This was recently published in Newsweek.
“It was a small detail, a point of comparison buried in the fifth paragraph on the 17th page of a 24-page summary of the 2009 American Religious Identification Survey. But as R. Albert Mohler Jr.-president of the Southern Baptist Theological Seminary, one of the largest on earth-read over the document after its release in March, he was struck by a single sentence. For a believer like Mohler-a starched, unflinchingly conservative Christian, steeped in the theology of his particular province of the faith, devoted to producing ministers who will preach the inerrancy of the Bible and the Gospel of Jesus Christ as the only means to eternal life-the central news of the survey was troubling enough: the number of Americans who claim no religious affiliation has nearly doubled since 1990, rising from 8 to 15 percent. Then came the point he could not get out of his mind: while the unaffiliated have historically been concentrated in the Pacific Northwest, the report said, “this pattern has now changed, and the Northeast emerged in 2008 as the new stronghold of the religiously unidentified.” As Mohler saw it, the historic foundation of America’s religious culture was cracking.Published in Newsweek
There it was, an old term with new urgency: post-Christian. This is not to say that the Christian God is dead, but that he is less of a force in American politics and culture than at any other time in recent memory. To the surprise of liberals who fear the advent of an evangelical theocracy and to the dismay of religious conservatives who long to see their faith more fully expressed in public life, Christians are now making up a declining percentage of the American population.”
The International Criminals Court issued an arrest warrant for war crimes for the Sudanese President over the last day or so for its bad times in Darfur. Following on from that, the Sudanese government has just announced that it is rescinding all aid work in the Darfur region. I think its safe to say this is not a coincidence, and that they feel the aid workers are perhaps feeding information back that might incriminate their president.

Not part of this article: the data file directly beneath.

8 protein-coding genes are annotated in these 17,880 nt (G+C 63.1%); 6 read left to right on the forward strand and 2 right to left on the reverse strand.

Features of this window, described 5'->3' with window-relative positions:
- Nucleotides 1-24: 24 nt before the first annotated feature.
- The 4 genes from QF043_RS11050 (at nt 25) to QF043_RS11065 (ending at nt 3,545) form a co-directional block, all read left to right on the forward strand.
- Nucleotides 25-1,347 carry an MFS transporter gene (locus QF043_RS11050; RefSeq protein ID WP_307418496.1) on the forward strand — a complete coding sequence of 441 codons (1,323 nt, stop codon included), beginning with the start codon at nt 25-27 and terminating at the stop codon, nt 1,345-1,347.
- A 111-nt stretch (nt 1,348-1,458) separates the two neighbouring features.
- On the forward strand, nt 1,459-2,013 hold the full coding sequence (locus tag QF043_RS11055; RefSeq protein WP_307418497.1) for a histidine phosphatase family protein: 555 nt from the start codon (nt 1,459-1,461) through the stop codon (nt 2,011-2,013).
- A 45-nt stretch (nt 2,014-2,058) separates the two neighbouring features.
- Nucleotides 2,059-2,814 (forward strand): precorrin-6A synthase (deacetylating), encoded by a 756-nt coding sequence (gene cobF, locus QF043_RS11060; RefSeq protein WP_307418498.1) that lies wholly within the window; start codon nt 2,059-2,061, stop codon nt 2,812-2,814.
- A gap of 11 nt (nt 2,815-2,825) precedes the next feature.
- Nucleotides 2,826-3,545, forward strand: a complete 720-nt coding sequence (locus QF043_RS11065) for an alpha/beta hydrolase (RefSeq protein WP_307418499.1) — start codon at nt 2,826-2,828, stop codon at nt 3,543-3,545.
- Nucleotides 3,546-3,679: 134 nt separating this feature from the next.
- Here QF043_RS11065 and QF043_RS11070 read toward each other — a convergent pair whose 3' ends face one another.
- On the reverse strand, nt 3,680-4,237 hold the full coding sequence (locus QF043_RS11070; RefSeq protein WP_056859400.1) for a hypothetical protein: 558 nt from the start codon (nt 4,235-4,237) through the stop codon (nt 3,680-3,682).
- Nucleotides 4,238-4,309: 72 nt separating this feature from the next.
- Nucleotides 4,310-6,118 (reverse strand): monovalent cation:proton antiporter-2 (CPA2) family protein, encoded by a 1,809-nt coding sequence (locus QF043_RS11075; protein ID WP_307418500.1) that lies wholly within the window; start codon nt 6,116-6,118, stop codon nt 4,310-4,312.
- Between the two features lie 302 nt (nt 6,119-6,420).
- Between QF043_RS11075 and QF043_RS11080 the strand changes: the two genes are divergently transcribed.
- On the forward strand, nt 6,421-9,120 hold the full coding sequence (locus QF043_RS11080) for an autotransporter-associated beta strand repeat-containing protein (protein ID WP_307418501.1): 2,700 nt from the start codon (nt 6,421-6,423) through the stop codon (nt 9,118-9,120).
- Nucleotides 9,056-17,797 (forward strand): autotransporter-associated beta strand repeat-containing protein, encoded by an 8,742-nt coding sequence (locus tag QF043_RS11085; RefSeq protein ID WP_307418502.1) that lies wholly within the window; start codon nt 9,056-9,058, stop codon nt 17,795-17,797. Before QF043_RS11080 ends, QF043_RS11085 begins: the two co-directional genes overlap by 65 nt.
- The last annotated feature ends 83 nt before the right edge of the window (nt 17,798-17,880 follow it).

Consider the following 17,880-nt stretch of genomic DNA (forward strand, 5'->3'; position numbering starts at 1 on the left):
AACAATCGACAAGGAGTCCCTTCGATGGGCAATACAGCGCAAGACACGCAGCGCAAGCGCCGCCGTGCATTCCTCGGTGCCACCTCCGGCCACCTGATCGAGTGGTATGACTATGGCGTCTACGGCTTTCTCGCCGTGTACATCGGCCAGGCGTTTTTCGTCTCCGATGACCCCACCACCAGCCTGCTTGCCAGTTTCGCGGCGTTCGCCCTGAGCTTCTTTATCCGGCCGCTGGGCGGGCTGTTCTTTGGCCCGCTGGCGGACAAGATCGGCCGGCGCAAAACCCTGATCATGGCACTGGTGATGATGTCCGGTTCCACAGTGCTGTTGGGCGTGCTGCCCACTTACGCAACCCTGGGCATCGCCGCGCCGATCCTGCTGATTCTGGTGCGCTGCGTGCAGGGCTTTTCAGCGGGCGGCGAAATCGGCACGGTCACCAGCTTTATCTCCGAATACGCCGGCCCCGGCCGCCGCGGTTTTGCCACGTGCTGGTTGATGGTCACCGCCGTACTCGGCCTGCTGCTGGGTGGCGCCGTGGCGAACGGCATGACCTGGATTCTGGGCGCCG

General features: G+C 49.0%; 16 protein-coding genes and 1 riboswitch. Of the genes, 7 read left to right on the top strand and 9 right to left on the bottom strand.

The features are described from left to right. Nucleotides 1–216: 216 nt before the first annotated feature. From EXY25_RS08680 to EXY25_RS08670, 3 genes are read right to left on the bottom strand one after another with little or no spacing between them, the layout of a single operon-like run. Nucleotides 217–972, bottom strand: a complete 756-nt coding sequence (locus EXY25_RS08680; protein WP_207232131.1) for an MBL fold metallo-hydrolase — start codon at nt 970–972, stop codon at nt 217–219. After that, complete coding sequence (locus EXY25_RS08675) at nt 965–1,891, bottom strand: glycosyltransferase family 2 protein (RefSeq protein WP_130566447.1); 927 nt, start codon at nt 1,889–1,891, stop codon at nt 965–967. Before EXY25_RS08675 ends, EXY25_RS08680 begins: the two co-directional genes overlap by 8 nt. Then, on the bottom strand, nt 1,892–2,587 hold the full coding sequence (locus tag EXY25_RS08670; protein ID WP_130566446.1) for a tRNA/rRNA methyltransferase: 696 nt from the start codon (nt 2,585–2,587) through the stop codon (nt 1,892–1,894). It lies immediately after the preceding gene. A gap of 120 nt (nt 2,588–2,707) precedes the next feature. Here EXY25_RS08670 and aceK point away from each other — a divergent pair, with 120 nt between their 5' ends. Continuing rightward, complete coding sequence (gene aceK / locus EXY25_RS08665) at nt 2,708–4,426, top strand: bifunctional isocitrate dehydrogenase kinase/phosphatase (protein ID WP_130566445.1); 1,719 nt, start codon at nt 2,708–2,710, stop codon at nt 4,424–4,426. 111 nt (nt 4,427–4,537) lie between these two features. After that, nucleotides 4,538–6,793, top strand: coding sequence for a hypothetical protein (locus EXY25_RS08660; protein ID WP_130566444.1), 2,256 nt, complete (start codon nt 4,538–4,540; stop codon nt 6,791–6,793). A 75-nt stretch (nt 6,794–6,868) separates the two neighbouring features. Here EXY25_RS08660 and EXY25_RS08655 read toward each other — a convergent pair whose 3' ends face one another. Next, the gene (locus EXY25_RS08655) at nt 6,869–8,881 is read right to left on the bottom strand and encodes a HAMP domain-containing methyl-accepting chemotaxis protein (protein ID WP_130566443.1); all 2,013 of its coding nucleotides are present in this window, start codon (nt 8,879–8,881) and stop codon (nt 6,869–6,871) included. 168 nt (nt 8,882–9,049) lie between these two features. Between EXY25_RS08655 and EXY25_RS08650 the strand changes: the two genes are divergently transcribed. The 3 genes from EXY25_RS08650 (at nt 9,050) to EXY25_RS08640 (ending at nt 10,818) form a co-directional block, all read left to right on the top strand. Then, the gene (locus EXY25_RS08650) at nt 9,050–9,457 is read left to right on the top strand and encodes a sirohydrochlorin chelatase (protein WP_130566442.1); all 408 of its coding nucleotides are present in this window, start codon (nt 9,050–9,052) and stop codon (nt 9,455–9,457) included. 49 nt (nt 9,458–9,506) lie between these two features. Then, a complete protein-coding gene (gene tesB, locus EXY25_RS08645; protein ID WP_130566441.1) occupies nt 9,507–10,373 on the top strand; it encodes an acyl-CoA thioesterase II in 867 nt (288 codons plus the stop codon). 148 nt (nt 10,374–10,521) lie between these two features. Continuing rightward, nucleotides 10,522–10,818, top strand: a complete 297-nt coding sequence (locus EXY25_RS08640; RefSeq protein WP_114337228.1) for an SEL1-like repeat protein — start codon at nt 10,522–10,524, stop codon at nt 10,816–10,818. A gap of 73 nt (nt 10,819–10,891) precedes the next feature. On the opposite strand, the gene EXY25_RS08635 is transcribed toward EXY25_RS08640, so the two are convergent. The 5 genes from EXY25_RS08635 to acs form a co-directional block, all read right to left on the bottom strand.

Imagine a place where rather than how much oil a country had determined whether or not the US had interest in you, but how well or unwell humanitarian issues were dealt with by your government. Imagine if the US issued the same kind of ultimatum to Sudan as it did to Iraq in 2003, or to Zimbabwe, or to many other countries in the world with very very poor human rights records. Do you think it would change the behaviour of these countries? Do you think the world would still hate the US?
I’m not for a moment condoning unilateral invasions of other self governing countries, but if an international body that was a little less inept than the UN could agree that certain countries might face enforced removal of their government in the interest of the safety and human rights of the population, these countries might begin to listen, and might begin to find alternative solutions to genocide or oppression. Countries like Sudan, Myanmar, Zimbabwe, and Fiji even, could well buck up their ideas.
This of course begs the question, is war okay if human rights are being fought for, or is it never okay, and should we pursue other methods altogether? War has its casualties, but no one can deny that war was necessary against Hitler in WW2, I don’t think Hitler was up to having talks on resolving how Aryans might peacefully conquer Europe. Either way, an interesting idea that I’m sure will never come to fruition. We like our oil too much to be interested in human rights.
Articles related are here: (NZ Herald)
We can all breath a sigh of relief now that George Bush is out of American politics, but this article from the NZ Herald does raise the question of whether or not American politics really works. Lets face it, George was the most stupidest guy you could ever put in charge of the world’s largest economy and superpower. How on earth does he get voted in TWICE?? Almost anyone running would have probably done a better job than him, yet not only did he get voted in the first time, he got voted in a second time. In my own mind, it beggars belief how he got in again. This article discusses the ratings of previous presidents, and unsurprisingly George gets dumped somewhere near the bottom. Maybe Obama should implement a minimum IQ test to qualify to run for office…
“WASHINGTON – Just days after Americans honoured the 200th anniversary of his birth, 65 historians ranked Abraham Lincoln as the best US president.
Former President George W. Bush, who left office last month, was ranked 36th out of the 42 men who had been chief executive by the end of 2008, according to a survey conducted by the cable channel C-SPAN.
Bush scored lowest in international relations, where he was ranked 41st, and in economic management, where he was ranked 40th. His highest ranking, 24th, was in the category of pursuing equal justice for all. He was ranked 25th in crisis leadership and vision and agenda setting.
In contrast, Lincoln was ranked in the top three in each of the 10 categories evaluated by participants. Read more…